I recently learned that a cousin has been diagnosed with brain cancer. He is a few years younger than I am. It was a stunning revelation. My response to all things medical is generally muted. I have given bad news to hundreds of patients and been the first physician to recommend hospice care to dozens. Still, when cancer strikes within the family it reverberates.
I found myself telling family members, “Well, he will be cared for at the World Famous Medical Center (insert the WFMC of your choice: Dana Farber, Sloan-Kettering, MD Anderson) and that is the best we can hope for.”
And then I ask myself, how does one know? How does one know they have the right doctor or facility?
The simple answer is that one doesn’t know, but one can hope. It starts with trust in your primary care physician. It moves on from there.
WFMC and other acronyms
WFMC is an acronym used in the admission notes of interns and residents where, understandably, abbreviations abound. “This is the first WFMCA for this 75yo W LOL in NAD” is the initial line in scores of hand-written notes at tertiary medical centers across the country. Translated it says, “This is the first admission to this hospital for this 75-year-old white Little Old Lady in No Acute Distress.”
It means, with a tone that is at once self-mocking and disparaging, that this woman has mild symptoms, probably evaluated elsewhere on several occasions and now she has been referred to the “Mecca” (a WFMC) for final assessment.
As an aside, I wonder how these abbreviations fare in the world of Electronic Medical Records. Although free texting exists in EMRs there are also a lot of check boxes, pre-populated phrases, and cut/paste opportunities. I digress.
The point is there is an appropriate suggestion of cynicism in the use of WFMC as well as a little pride.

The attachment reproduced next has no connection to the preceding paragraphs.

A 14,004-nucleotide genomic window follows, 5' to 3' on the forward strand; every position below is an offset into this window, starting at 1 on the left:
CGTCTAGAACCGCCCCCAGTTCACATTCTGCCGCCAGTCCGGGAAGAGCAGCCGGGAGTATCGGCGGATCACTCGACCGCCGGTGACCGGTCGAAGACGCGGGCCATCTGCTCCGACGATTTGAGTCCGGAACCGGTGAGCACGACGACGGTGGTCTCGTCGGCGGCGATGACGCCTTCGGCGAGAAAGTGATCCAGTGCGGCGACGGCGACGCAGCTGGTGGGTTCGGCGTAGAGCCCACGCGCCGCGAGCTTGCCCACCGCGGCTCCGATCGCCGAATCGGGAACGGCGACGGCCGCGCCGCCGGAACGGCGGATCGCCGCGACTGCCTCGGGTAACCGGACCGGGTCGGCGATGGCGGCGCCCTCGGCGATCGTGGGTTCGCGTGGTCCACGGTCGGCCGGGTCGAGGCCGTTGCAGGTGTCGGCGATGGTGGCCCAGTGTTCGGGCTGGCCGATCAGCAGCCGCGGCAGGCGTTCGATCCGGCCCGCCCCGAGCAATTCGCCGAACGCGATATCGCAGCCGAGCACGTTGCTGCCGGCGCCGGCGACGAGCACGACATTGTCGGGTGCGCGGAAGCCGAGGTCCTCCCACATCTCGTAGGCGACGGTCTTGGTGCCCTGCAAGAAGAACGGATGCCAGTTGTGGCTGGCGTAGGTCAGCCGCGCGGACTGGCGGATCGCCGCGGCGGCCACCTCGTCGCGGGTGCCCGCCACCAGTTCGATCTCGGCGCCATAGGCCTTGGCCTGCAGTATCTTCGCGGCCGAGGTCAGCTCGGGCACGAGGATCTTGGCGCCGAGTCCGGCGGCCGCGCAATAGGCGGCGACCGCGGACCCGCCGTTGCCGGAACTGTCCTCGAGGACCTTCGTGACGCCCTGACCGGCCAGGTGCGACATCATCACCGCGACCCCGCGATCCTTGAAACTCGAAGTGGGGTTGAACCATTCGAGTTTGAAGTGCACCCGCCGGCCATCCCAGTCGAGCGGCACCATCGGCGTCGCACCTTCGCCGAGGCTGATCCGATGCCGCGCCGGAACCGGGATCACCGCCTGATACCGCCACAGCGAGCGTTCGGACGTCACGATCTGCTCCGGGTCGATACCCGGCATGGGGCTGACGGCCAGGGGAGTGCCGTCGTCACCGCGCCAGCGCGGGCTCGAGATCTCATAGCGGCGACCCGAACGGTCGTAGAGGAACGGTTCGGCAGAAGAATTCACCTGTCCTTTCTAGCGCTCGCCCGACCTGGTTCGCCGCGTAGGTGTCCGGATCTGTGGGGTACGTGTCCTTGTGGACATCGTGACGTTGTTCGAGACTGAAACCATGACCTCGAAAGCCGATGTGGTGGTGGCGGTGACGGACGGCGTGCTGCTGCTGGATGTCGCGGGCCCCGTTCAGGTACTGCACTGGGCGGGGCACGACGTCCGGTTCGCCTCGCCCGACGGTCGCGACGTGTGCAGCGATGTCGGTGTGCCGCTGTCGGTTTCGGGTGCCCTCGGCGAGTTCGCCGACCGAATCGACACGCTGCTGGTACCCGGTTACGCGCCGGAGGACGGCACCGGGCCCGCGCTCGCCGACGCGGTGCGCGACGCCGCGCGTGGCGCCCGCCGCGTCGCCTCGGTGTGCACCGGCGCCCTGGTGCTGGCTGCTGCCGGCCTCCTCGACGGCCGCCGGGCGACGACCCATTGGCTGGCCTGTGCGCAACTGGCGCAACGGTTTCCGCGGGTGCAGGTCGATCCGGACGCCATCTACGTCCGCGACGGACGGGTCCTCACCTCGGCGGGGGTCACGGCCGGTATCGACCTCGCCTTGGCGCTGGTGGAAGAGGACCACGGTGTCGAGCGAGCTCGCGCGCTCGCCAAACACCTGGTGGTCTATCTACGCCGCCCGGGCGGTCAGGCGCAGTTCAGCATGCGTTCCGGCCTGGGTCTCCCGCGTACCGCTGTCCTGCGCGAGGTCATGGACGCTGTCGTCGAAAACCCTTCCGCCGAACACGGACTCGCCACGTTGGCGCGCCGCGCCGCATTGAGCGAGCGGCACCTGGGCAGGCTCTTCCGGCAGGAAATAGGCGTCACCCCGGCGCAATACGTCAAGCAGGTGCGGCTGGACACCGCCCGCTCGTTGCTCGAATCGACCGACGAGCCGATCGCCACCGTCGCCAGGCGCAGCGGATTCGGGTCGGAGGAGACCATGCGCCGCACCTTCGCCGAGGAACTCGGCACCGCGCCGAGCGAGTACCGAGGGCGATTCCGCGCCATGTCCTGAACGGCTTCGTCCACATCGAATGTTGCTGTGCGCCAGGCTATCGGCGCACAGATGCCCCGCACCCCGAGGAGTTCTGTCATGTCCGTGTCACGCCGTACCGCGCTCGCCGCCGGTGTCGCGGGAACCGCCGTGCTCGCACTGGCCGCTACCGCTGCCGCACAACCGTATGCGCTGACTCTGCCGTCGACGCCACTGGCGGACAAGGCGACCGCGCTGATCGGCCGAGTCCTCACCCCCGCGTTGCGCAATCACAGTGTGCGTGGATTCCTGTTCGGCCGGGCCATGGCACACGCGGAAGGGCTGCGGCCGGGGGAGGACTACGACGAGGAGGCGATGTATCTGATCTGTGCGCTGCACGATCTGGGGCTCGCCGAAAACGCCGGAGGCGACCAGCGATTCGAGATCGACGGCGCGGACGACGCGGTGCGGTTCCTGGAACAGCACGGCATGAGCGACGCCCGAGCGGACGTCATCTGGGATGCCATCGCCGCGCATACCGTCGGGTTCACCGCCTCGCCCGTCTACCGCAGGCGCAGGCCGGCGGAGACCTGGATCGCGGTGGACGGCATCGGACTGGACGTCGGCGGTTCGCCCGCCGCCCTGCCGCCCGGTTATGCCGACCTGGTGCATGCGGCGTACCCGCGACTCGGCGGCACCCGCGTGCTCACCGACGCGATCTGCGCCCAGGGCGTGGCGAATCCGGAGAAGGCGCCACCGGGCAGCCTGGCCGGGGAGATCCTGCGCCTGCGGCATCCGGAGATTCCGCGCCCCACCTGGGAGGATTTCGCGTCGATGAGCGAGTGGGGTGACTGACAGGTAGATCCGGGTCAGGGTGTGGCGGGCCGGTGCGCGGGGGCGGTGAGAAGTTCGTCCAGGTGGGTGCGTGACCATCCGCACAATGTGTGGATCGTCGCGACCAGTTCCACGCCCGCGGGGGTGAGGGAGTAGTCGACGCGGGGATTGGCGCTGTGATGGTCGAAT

Keep in mind that WFMCs are giant institutions with giant PR machines that promise hope and brag about their US News & World Report rankings.
What you can expect from a WFMC
I have had plenty of experience with WFMCs. In my opinion the physicians are generally not exceptional and the care is less than extraordinary. The physicians tend to be very intellectually engaged and offer wild diagnostic possibilities. But their diagnoses are no more accurate, nor does their treatment offer better results.
My opinion has been formed over decades, however, and currently the national movements to monitor patient satisfaction, quality and outcomes as mandated by the Joint Commission and the CMS, are making these institutions perform as well as their PR machines have claimed in the past.
I have frequently used WFMCs to supply a third opinion about a patient who has a symptom that is not diagnosable. When a group of MDs at the Mecca fails to find a cause for the complaint, it reinforces to the patient that their care has been adequate to date. Sometimes I have sent the patient with a cynical agenda on my part because I believe he or she is malingering, and sometimes because I am truly worried that I could not find the answer to a real problem.